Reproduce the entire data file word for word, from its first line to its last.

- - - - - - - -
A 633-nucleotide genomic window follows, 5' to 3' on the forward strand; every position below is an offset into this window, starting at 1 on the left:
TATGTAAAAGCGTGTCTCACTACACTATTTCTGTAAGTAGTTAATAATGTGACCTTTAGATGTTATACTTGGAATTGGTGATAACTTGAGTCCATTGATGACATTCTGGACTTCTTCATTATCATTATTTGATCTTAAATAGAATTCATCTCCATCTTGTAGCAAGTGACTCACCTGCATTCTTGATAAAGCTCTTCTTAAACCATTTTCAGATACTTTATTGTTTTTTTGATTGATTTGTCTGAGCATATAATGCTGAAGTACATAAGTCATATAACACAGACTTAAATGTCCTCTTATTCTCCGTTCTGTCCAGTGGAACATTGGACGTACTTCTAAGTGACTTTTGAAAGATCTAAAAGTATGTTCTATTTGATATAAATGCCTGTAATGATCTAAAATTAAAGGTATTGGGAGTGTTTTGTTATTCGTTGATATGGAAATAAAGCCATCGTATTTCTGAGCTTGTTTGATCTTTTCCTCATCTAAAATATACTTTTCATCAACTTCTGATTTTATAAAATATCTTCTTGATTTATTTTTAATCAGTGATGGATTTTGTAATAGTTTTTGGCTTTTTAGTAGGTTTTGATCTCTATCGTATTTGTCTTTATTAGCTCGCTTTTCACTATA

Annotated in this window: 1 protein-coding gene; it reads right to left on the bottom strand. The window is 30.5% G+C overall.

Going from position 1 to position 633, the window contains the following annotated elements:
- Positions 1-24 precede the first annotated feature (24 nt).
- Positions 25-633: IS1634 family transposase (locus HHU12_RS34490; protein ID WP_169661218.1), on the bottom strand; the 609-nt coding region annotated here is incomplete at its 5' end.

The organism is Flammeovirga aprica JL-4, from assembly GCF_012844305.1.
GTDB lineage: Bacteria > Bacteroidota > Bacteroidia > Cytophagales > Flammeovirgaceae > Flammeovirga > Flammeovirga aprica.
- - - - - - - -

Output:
A 633-nucleotide genomic window follows, 5' to 3' on the forward strand; every position below is an offset into this window, starting at 1 on the left:
TATGTAAAAGCGTGTCTCACTACACTATTTCTGTAAGTAGTTAATAATGTGACCTTTAGATGTTATACTTGGAATTGGTGATAACTTGAGTCCATTGATGACATTCTGGACTTCTTCATTATCATTATTTGATCTTAAATAGAATTCATCTCCATCTTGTAGCAAGTGACTCACCTGCATTCTTGATAAAGCTCTTCTTAAACCATTTTCAGATACTTTATTGTTTTTTTGATTGATTTGTCTGAGCATATAATGCTGAAGTACATAAGTCATATAACACAGACTTAAATGTCCTCTTATTCTCCGTTCTGTCCAGTGGAACATTGGACGTACTTCTAAGTGACTTTTGAAAGATCTAAAAGTATGTTCTATTTGATATAAATGCCTGTAATGATCTAAAATTAAAGGTATTGGGAGTGTTTTGTTATTCGTTGATATGGAAATAAAGCCATCGTATTTCTGAGCTTGTTTGATCTTTTCCTCATCTAAAATATACTTTTCATCAACTTCTGATTTTATAAAATATCTTCTTGATTTATTTTTAATCAGTGATGGATTTTGTAATAGTTTTTGGCTTTTTAGTAGGTTTTGATCTCTATCGTATTTGTCTTTATTAGCTCGCTTTTCACTATA

Annotated in this window: 1 protein-coding gene; it reads right to left on the bottom strand. The window is 30.5% G+C overall.

Going from position 1 to position 633, the window contains the following annotated elements:
- Positions 1-24 precede the first annotated feature (24 nt).
- Positions 25-633: IS1634 family transposase (locus HHU12_RS34490; protein ID WP_169661218.1), on the bottom strand; the 609-nt coding region annotated here is incomplete at its 5' end.

The organism is Flammeovirga aprica JL-4, from assembly GCF_012844305.1.
GTDB lineage: Bacteria > Bacteroidota > Bacteroidia > Cytophagales > Flammeovirgaceae > Flammeovirga > Flammeovirga aprica.